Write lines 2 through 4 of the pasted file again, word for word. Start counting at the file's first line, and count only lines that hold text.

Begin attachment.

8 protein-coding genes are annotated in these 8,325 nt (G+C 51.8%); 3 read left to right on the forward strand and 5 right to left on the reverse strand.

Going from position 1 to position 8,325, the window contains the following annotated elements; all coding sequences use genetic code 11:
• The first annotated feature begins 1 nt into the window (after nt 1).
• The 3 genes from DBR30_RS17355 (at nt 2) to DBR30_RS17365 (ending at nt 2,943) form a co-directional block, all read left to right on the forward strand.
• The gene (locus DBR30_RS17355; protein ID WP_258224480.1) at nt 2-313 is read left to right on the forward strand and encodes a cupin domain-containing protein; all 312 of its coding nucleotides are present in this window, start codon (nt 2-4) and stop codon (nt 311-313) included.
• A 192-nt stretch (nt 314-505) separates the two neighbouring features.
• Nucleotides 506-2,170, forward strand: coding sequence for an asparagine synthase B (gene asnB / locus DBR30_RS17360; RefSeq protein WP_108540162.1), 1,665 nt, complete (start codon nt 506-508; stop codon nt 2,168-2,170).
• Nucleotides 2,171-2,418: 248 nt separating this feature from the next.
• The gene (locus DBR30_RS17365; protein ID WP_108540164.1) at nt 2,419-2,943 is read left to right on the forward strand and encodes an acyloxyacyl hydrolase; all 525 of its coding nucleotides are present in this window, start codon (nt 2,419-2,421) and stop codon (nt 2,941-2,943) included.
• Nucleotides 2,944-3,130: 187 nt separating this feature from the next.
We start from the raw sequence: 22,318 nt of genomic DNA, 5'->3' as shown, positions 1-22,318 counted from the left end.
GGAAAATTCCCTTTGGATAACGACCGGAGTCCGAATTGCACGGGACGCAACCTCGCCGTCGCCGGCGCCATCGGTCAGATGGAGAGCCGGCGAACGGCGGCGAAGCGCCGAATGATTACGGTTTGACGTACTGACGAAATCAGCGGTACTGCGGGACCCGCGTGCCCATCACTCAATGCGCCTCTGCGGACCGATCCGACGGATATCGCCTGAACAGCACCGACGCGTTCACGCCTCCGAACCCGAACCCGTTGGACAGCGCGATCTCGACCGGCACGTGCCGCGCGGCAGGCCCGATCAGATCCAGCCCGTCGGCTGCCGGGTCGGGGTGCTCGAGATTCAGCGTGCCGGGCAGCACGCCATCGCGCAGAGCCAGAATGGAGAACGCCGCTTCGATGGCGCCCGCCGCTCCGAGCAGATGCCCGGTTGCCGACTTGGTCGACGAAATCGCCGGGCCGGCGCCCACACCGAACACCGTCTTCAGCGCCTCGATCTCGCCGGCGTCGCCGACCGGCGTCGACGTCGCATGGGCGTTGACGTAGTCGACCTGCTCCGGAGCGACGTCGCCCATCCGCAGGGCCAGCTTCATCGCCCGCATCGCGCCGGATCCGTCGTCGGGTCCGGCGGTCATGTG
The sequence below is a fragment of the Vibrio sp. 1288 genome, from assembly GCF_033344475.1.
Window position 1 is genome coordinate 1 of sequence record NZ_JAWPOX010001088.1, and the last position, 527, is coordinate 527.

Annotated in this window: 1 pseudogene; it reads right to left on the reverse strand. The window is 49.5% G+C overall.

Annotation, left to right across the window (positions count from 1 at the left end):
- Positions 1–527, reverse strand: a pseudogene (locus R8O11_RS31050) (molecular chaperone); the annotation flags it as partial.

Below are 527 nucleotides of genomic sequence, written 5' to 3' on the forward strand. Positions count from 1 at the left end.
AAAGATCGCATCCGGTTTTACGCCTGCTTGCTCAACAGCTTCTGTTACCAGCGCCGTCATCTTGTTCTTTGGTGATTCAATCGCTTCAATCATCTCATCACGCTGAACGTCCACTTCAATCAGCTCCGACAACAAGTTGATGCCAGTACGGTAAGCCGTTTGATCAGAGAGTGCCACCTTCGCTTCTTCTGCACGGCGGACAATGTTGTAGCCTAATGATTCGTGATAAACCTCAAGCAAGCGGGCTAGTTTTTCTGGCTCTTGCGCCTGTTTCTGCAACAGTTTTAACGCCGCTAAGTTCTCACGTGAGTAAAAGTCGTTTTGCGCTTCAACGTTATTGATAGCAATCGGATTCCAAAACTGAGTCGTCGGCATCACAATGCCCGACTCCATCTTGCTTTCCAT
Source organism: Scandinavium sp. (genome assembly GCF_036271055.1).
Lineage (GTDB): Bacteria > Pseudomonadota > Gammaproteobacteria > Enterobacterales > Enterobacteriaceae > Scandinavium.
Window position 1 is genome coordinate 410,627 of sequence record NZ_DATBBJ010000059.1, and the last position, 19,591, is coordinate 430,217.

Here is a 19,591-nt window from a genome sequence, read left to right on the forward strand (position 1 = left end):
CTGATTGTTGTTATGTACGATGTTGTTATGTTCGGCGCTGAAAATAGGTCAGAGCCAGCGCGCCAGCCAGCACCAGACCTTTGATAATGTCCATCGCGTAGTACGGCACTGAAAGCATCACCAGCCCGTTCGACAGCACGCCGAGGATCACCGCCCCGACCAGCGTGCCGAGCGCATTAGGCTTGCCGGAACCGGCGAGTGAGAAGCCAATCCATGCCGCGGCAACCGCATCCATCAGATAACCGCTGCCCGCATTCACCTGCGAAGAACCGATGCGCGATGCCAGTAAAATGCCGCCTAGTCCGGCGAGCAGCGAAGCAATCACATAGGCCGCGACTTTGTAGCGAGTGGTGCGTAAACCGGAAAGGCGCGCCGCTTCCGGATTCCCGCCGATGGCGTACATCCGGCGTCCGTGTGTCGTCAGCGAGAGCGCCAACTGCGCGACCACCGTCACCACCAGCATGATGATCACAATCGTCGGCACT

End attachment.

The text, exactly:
Going from position 1 to position 8,325, the window contains the following annotated elements; all coding sequences use genetic code 11:
• The first annotated feature begins 1 nt into the window (after nt 1).
• The 3 genes from DBR30_RS17355 (at nt 2) to DBR30_RS17365 (ending at nt 2,943) form a co-directional block, all read left to right on the forward strand.